Beginner’s guide to investing

Starting investing very early in life say when you get your first step is crucial to building a retirement corpus early on in life.

As youngsters either we spend a lot of money on things that don’t help us like alcohol, smoke and unnecessary travels or we are too chicken-shit to start investing. We haven’t got the first clue on what a good investment is, the returns and other associated things.

The first problem is the financial jargon that revolves around the world of investment. For a beginner who has no idea of the market and changes opinion according to every direction the wind flow, terms like PE ratio, earnings other words would just fly off their brains. They think it’s better to avoid these nerve wracking terms and shift focus to as things were, maybe buy mutual funds from an agent and call it a day. You only a few hours of research to find your way around the jargon and get clarity.

And even then you need not get particularly good at what this. A little bit of information and smart thinking on your part is often enough to make money investing.

If early on in your career you can wait and build a nest egg and stove away money for later there’s no particular reason you won’t succeed. You first need determination followed by hard work.

When you fall on hard times, facing a financial crunch it’s better to rely on borrowings from friends and family rather than touching the nest egg or going for a personal loan. The interest rates are high and if you’re squeezed in for a long period there’s not much hope. You may have to pay double. The best thing you can do is save and that’s the first lesson in investing.

Avoid these mistakes

Don’t invest in things you don’t understand or completely understand the things you’re getting into. Don’t follow suit doing things that your friends are doing or investing in. That’s no way to invest.
There are scores of factors like investment amount, lock-in periods and penalties. And before putting down your money ask the agent all questions, clarify everything and then purchase. It’s better not to buy from friends feeling they will never cheat you or misuse the trust you place on them. Anything can go wrong if you’re not wise about things.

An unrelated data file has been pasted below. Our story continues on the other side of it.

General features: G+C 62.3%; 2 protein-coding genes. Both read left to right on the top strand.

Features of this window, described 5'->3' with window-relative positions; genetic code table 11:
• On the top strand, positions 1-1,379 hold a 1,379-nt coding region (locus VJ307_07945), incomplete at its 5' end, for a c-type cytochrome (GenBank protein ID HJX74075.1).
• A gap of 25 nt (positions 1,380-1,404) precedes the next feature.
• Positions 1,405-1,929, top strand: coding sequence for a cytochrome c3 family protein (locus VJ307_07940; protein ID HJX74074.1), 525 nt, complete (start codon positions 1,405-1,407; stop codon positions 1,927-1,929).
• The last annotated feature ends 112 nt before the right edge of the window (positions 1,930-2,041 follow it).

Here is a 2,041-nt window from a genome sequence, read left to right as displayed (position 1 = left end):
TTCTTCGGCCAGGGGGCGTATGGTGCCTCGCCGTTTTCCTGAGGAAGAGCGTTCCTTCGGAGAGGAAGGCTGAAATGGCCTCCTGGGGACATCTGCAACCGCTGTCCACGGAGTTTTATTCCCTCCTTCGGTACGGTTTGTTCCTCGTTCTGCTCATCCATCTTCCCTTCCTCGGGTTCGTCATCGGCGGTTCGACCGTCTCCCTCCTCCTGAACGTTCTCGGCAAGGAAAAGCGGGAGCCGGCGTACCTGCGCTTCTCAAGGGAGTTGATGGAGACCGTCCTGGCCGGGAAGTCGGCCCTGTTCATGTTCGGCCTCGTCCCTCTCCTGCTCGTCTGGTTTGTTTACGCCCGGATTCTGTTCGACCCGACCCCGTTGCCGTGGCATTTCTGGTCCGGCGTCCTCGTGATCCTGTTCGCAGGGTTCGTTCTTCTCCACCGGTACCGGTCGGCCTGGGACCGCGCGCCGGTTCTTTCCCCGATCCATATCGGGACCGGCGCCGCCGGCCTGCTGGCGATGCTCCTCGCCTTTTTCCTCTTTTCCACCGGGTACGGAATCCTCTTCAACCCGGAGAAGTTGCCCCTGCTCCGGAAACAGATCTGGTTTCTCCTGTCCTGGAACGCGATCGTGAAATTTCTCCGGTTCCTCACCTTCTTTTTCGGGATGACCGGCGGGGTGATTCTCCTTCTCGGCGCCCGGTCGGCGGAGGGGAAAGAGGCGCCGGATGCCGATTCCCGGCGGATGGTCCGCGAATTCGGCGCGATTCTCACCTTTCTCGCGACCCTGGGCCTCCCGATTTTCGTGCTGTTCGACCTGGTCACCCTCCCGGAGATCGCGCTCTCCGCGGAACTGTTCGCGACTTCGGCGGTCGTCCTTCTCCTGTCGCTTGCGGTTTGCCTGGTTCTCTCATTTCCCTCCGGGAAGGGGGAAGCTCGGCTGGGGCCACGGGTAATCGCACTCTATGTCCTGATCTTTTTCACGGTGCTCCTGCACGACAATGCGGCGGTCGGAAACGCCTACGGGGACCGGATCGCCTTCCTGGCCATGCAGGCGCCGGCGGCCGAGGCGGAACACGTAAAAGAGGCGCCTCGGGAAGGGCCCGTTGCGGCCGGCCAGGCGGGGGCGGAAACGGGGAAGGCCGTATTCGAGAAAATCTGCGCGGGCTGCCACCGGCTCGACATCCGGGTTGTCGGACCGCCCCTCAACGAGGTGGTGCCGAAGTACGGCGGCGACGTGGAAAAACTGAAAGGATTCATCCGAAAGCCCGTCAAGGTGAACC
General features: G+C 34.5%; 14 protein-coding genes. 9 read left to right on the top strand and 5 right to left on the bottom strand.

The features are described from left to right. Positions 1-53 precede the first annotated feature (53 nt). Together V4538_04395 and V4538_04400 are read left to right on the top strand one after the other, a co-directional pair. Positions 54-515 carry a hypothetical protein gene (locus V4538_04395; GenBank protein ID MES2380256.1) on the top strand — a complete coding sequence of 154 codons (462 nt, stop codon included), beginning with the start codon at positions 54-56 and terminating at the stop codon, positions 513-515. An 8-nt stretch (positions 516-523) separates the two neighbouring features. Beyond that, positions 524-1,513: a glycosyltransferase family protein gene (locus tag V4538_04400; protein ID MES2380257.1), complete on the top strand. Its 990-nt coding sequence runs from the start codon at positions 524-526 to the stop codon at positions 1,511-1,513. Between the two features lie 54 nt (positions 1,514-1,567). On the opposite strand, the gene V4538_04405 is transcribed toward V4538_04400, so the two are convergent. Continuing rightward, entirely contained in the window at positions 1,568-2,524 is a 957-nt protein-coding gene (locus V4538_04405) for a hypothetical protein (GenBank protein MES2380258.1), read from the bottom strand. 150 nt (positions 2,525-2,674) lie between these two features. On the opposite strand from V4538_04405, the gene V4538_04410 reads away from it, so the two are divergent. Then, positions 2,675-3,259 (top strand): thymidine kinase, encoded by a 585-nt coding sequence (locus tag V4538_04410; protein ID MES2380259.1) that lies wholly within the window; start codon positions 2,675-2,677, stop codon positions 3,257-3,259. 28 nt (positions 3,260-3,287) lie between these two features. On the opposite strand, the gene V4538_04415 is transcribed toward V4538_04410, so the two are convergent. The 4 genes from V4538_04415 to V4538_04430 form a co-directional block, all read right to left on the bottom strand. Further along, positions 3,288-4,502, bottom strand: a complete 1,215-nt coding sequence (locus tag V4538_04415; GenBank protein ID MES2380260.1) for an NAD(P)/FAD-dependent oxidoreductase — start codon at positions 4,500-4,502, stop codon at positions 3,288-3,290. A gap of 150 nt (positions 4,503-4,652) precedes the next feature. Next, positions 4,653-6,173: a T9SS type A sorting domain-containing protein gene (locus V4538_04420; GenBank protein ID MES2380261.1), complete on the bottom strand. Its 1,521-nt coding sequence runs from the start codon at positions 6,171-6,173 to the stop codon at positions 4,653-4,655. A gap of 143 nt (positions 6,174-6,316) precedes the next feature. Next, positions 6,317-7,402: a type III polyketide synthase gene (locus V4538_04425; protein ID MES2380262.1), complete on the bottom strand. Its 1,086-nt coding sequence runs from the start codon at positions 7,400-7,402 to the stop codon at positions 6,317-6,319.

There are hundreds of schemes popping up every single day. Not all of them are worth the paper they’re printed on. Investing money in schemes that offer unnaturally high returns for a low sum, zero risk and statements like that generally never materialize.

I don’t know of any schemes that can double money in 3 months or 6 months. That’s just the trick to pony up the maximum possible investment from unsuspecting investors and run for the hills.

Don’t fall for such dubious measures and lose out on hard earned money.

3.  Never invest by taking loans

Whether it’s a good real opportunity or a scheme that looks lucrative better avoid investing by taking on a loan. A loan is a liability that you’re better off without. And there’s always the possibility that the investment doesn’t give you the promised returns. In that case you’re stuck on the loan repayment. Wait longer and the interest increases.

Don’t buy stocks listening to random tips or messages about a stock going up. This is promoter play which often happens to get innocent victims lose their money. Speculation is better done without.

5.  Never put all your eggs in the same basket. This holds so true for investments. Don’t put all your corpus into one stock or one mutual fund scheme no matter how attractive it looks and how unreal the promised returns are. You will lose out.

Diversify what you invest and seed a lot of different instruments like debt equity, mutual funds , insurance, gold and ELSS